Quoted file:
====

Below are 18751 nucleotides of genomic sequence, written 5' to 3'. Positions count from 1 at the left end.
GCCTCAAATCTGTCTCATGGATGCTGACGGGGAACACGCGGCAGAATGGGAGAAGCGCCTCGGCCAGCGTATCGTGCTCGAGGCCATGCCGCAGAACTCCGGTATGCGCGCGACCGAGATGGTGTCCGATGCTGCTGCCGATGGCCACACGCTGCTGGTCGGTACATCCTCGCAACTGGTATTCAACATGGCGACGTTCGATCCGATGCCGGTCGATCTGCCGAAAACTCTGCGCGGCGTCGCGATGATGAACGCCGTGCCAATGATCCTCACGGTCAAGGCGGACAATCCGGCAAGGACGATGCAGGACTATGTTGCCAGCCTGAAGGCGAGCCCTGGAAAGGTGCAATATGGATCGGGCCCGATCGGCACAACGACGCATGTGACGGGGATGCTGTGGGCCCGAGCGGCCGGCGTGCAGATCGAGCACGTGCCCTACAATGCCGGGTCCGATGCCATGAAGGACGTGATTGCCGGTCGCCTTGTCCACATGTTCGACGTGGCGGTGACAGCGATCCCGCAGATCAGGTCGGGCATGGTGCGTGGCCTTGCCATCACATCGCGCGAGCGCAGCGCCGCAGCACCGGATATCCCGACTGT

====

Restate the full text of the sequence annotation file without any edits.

Below are 18751 nucleotides of genomic sequence, written 5' to 3'. Positions count from 1 at the left end.
GCCTCAAATCTGTCTCATGGATGCTGACGGGGAACACGCGGCAGAATGGGAGAAGCGCCTCGGCCAGCGTATCGTGCTCGAGGCCATGCCGCAGAACTCCGGTATGCGCGCGACCGAGATGGTGTCCGATGCTGCTGCCGATGGCCACACGCTGCTGGTCGGTACATCCTCGCAACTGGTATTCAACATGGCGACGTTCGATCCGATGCCGGTCGATCTGCCGAAAACTCTGCGCGGCGTCGCGATGATGAACGCCGTGCCAATGATCCTCACGGTCAAGGCGGACAATCCGGCAAGGACGATGCAGGACTATGTTGCCAGCCTGAAGGCGAGCCCTGGAAAGGTGCAATATGGATCGGGCCCGATCGGCACAACGACGCATGTGACGGGGATGCTGTGGGCCCGAGCGGCCGGCGTGCAGATCGAGCACGTGCCCTACAATGCCGGGTCCGATGCCATGAAGGACGTGATTGCCGGTCGCCTTGTCCACATGTTCGACGTGGCGGTGACAGCGATCCCGCAGATCAGGTCGGGCATGGTGCGTGGCCTTGCCATCACATCGCGCGAGCGCAGCGCCGCAGCACCGGATATCCCGACTGT